Centrally located in the heart of downtown Greenwood, Taproot Theatre tells stories of hope, serving the Pacific Northwest through live theatre and educational programs.

Taproot is the largest local mid-sized theatre company serving over 150,000 people annually throughout the Pacific Northwest with its Jewell Mainstage season, Isaac Studio Theatre season, touring programs, and Acting Studio.

Founded in 1976 by six friends, five of whom graduated from Seattle Pacific University, Taproot has become a mainstay in PhinneyWood. “We’ve been at this location for over 25 years and are honored to be a part of the Phinney/Greenwood neighborhoods. We’re also proud of the work we do with young people through our acting studio and touring with our bullying prevention plays. Most importantly, we are a theater of hope,” says Nikki Visel, the Director of Marketing.

Their mainstage performances are made up of a carefully selected season of plays that include dramas, comedies, and musicals. The season usually includes a mix of new and classic plays, including an offering each Christmas. Mainstage actors are from all over the city, are every age, race, and gender, and are chosen at yearly “general auditions.” Nikki explains, “The folks on our stage look like the folks in our city.”

Taproot’s Touring Company, which tours bullying prevention plays to schools in the Pacific Northwest, is often made up of early career actors, who “cut their teeth” out on the road during the school year.

Like all theaters, it has been a difficult past couple of years for Taproot. In the beginning of COVID, it shuttered the doors to both theatres and pivoted its Acting Studio and school touring to online virtual options.

Nikki says, “Maintaining relationships with our patrons and also trying to keep as many people employed as possible while on a small budget has also been stressful, but as things have slowly returned to ‘normal,’ we are grateful to have survived the crisis, keep many artists employed, and most importantly, continue to serve our patrons.”

Tickets are on sale now for Taproot Theatre’s show, A Night with the Russells: The Legacy of Us, Sept. 21-Oct. 22. Visit taproottheatre.org.


Dacha Theatre: An interactive traveling troupe
Dacha Theater performers look up during a performance of Star Play.

A Dacha Theatre original, “Star Play” is a storybook romp through the night sky that follows Pleione, the seventh brightest Pleiades sister, as she charts a course through the Milky Way to save the red giant Betelgeuse from going supernova. Photo: Brett Love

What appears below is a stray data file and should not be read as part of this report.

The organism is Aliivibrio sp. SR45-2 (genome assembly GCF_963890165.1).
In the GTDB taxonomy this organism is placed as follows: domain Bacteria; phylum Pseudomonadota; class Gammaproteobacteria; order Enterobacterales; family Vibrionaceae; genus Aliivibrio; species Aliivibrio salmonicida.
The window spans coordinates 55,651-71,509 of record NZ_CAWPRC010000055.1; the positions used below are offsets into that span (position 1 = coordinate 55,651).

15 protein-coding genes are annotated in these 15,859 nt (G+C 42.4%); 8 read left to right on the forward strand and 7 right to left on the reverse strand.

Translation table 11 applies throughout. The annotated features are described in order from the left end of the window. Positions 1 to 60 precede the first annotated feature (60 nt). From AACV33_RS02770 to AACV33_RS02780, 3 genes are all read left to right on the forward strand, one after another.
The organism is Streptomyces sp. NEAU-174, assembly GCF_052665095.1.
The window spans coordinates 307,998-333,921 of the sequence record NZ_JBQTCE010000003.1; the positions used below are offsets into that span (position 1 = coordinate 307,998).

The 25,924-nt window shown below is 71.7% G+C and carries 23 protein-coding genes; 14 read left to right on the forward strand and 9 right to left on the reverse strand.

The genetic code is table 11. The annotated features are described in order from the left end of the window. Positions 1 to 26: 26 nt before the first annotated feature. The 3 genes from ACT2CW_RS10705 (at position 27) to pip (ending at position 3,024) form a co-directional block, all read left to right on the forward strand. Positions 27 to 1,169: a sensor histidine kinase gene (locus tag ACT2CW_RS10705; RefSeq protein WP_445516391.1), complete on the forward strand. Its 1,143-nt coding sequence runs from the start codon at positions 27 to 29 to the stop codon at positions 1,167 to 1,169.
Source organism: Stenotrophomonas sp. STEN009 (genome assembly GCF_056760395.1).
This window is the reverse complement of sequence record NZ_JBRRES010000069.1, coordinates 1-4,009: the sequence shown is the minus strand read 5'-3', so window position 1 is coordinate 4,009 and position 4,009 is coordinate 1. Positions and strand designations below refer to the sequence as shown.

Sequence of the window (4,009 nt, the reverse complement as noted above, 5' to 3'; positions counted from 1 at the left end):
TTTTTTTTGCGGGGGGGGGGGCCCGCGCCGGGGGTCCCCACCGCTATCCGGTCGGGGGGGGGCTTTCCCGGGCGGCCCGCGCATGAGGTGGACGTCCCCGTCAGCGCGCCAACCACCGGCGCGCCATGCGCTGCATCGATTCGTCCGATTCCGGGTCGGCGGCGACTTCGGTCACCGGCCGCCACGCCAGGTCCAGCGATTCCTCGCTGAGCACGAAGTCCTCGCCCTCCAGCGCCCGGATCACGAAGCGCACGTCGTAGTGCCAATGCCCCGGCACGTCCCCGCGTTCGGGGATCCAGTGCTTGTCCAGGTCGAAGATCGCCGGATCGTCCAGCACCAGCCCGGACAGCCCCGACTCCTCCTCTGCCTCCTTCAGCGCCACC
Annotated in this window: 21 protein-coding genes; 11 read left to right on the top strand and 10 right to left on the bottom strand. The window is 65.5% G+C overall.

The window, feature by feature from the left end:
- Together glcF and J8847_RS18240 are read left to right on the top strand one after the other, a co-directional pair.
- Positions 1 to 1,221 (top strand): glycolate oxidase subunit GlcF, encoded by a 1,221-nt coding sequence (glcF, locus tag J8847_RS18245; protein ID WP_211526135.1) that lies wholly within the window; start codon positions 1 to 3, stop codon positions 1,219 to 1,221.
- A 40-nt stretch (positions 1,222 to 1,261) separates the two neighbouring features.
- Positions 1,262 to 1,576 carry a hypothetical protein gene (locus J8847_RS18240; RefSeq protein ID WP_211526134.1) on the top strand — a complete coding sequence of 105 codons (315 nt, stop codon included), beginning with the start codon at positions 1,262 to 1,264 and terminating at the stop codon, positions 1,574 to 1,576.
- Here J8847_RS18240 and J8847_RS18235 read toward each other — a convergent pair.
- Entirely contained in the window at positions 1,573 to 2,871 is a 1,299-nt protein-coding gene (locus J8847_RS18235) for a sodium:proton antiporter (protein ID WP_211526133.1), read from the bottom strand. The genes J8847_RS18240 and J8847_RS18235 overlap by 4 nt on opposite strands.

Established in 2016, Dacha Theatre‘s first production debuted in a backyard. Co-artistic directors and founders Mike Lion and Kate Drummond have a mission to produce devised, immersive, and playful work. Dacha produces original shows, new adaptations of classics, interactive shows, and site-specific works. In their series “Dice,” a cast of seven actors learn the entire script of a Shakespearean play and each night the roles are randomized in front of an audience.

Dacha is a community-based theater made up of a wide range of artists, including both theater professionals and acting hobbyists with day jobs. With an eclectic repertoire, almost all of their shows involve some sort of audience interaction. Mike says, “We believe that the audience is there to tell our stories with us and that they are central to our productions.” All of their shows are done on a sliding scale with a pay-what-you-can option. They believe that nobody should ever have a financial barrier to seeing live theater.

Of course, during COVID live theater wasn’t possible, and Dacha had to cancel or postpone a season of shows and events. Therefore, they pivoted and spent a year mastering new technologies and learning how to produce digital work. Mike recalls, “We continued producing online throughout quarantine, creating live interactive experiences for folks to experience from their computers.” They have recently paired hospitality with their live performances and have given out free food, like cupcakes, as part of the experience.

As a traveling theater, they have performed at the Phinney Center several times. They are always on the hunt for new and non-traditional venues in the greater Seattle area and encourage folks to reach out if they know of any. See what’s next for Dacha and check out “Digital Dacha” at dachatheatre.com.